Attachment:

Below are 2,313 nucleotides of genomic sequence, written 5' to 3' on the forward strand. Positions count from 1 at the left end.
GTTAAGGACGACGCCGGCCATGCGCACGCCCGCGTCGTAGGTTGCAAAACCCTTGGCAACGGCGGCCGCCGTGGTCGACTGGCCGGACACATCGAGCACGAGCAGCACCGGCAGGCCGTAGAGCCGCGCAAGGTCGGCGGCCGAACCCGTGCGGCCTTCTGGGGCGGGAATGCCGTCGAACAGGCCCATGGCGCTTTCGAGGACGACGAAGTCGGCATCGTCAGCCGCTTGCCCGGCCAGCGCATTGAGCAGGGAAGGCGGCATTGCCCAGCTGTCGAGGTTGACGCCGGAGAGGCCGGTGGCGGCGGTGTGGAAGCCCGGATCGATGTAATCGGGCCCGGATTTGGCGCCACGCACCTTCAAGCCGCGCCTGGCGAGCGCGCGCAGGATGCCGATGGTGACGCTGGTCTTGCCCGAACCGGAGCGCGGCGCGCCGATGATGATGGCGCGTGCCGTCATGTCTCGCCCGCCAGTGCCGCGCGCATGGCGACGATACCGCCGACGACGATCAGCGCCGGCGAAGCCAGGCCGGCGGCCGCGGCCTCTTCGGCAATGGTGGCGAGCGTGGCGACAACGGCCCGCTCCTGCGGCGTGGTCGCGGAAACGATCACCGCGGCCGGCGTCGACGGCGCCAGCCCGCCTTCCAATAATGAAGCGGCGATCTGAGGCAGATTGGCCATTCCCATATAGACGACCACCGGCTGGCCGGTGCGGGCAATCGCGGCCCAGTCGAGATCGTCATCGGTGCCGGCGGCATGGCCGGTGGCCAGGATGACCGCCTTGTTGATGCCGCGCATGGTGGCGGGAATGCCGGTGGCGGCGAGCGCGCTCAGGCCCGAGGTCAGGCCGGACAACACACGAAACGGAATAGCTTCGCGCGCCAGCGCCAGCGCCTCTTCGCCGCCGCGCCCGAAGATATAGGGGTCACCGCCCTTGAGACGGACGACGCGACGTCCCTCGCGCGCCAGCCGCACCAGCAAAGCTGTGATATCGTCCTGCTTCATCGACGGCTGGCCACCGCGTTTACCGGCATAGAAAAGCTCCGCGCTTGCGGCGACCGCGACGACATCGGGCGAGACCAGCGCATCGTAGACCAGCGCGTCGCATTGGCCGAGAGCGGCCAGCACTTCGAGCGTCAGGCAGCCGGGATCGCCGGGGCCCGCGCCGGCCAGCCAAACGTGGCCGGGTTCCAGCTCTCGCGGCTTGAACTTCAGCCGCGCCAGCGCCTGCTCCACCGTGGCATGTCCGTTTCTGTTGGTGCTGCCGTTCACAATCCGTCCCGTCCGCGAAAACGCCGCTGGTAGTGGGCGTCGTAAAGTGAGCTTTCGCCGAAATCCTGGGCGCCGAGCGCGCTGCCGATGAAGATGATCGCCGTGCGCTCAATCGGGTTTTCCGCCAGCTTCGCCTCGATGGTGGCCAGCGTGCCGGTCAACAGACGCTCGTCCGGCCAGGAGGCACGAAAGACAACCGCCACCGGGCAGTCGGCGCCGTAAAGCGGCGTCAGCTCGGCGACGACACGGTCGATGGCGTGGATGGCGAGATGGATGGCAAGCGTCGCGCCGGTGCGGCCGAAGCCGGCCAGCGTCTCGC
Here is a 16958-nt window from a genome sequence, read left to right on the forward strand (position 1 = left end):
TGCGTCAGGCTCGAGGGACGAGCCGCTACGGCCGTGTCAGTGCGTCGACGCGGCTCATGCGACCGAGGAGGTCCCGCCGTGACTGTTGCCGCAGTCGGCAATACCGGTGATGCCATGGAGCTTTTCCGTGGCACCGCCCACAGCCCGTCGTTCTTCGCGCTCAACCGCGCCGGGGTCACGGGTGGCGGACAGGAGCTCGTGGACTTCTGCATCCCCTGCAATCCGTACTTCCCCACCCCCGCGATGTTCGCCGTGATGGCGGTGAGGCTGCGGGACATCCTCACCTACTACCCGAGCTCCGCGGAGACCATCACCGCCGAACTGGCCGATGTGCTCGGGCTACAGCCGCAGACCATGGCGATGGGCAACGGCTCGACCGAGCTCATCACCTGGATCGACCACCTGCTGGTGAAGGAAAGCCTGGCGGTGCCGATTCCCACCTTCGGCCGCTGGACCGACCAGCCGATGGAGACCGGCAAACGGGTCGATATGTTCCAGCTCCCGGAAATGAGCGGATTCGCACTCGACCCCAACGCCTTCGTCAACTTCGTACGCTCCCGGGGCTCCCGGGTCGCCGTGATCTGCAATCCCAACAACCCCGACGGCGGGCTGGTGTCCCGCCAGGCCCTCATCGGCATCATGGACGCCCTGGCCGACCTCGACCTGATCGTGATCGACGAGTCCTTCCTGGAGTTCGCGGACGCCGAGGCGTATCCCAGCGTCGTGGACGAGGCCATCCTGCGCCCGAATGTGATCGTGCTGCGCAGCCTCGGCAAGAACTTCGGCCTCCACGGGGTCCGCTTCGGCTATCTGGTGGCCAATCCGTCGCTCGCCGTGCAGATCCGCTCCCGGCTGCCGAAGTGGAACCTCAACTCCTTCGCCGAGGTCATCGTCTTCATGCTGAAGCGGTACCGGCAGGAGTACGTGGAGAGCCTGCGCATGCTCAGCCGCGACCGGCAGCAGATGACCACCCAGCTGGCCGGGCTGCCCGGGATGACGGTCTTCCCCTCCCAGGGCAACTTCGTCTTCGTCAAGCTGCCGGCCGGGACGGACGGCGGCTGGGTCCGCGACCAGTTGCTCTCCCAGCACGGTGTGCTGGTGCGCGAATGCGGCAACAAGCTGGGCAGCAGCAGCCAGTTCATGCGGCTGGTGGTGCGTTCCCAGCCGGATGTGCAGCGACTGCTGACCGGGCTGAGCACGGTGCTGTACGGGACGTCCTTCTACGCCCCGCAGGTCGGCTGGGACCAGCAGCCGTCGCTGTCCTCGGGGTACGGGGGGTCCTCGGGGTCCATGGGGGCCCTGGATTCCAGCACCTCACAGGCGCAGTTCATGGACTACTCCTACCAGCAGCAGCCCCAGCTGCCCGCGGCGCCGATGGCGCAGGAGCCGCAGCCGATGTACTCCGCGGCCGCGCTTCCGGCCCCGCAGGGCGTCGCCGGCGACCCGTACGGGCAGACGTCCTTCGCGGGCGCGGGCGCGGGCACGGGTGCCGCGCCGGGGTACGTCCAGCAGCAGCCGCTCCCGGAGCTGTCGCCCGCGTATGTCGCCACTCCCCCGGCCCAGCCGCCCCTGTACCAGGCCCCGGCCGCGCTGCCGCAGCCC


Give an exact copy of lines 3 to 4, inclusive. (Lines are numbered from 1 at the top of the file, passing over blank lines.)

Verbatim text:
Here is a 16958-nt window from a genome sequence, read left to right on the forward strand (position 1 = left end):
TGCGTCAGGCTCGAGGGACGAGCCGCTACGGCCGTGTCAGTGCGTCGACGCGGCTCATGCGACCGAGGAGGTCCCGCCGTGACTGTTGCCGCAGTCGGCAATACCGGTGATGCCATGGAGCTTTTCCGTGGCACCGCCCACAGCCCGTCGTTCTTCGCGCTCAACCGCGCCGGGGTCACGGGTGGCGGACAGGAGCTCGTGGACTTCTGCATCCCCTGCAATCCGTACTTCCCCACCCCCGCGATGTTCGCCGTGATGGCGGTGAGGCTGCGGGACATCCTCACCTACTACCCGAGCTCCGCGGAGACCATCACCGCCGAACTGGCCGATGTGCTCGGGCTACAGCCGCAGACCATGGCGATGGGCAACGGCTCGACCGAGCTCATCACCTGGATCGACCACCTGCTGGTGAAGGAAAGCCTGGCGGTGCCGATTCCCACCTTCGGCCGCTGGACCGACCAGCCGATGGAGACCGGCAAACGGGTCGATATGTTCCAGCTCCCGGAAATGAGCGGATTCGCACTCGACCCCAACGCCTTCGTCAACTTCGTACGCTCCCGGGGCTCCCGGGTCGCCGTGATCTGCAATCCCAACAACCCCGACGGCGGGCTGGTGTCCCGCCAGGCCCTCATCGGCATCATGGACGCCCTGGCCGACCTCGACCTGATCGTGATCGACGAGTCCTTCCTGGAGTTCGCGGACGCCGAGGCGTATCCCAGCGTCGTGGACGAGGCCATCCTGCGCCCGAATGTGATCGTGCTGCGCAGCCTCGGCAAGAACTTCGGCCTCCACGGGGTCCGCTTCGGCTATCTGGTGGCCAATCCGTCGCTCGCCGTGCAGATCCGCTCCCGGCTGCCGAAGTGGAACCTCAACTCCTTCGCCGAGGTCATCGTCTTCATGCTGAAGCGGTACCGGCAGGAGTACGTGGAGAGCCTGCGCATGCTCAGCCGCGACCGGCAGCAGATGACCACCCAGCTGGCCGGGCTGCCCGGGATGACGGTCTTCCCCTCCCAGGGCAACTTCGTCTTCGTCAAGCTGCCGGCCGGGACGGACGGCGGCTGGGTCCGCGACCAGTTGCTCTCCCAGCACGGTGTGCTGGTGCGCGAATGCGGCAACAAGCTGGGCAGCAGCAGCCAGTTCATGCGGCTGGTGGTGCGTTCCCAGCCGGATGTGCAGCGACTGCTGACCGGGCTGAGCACGGTGCTGTACGGGACGTCCTTCTACGCCCCGCAGGTCGGCTGGGACCAGCAGCCGTCGCTGTCCTCGGGGTACGGGGGGTCCTCGGGGTCCATGGGGGCCCTGGATTCCAGCACCTCACAGGCGCAGTTCATGGACTACTCCTACCAGCAGCAGCCCCAGCTGCCCGCGGCGCCGATGGCGCAGGAGCCGCAGCCGATGTACTCCGCGGCCGCGCTTCCGGCCCCGCAGGGCGTCGCCGGCGACCCGTACGGGCAGACGTCCTTCGCGGGCGCGGGCGCGGGCACGGGTGCCGCGCCGGGGTACGTCCAGCAGCAGCCGCTCCCGGAGCTGTCGCCCGCGTATGTCGCCACTCCCCCGGCCCAGCCGCCCCTGTACCAGGCCCCGGCCGCGCTGCCGCAGCCC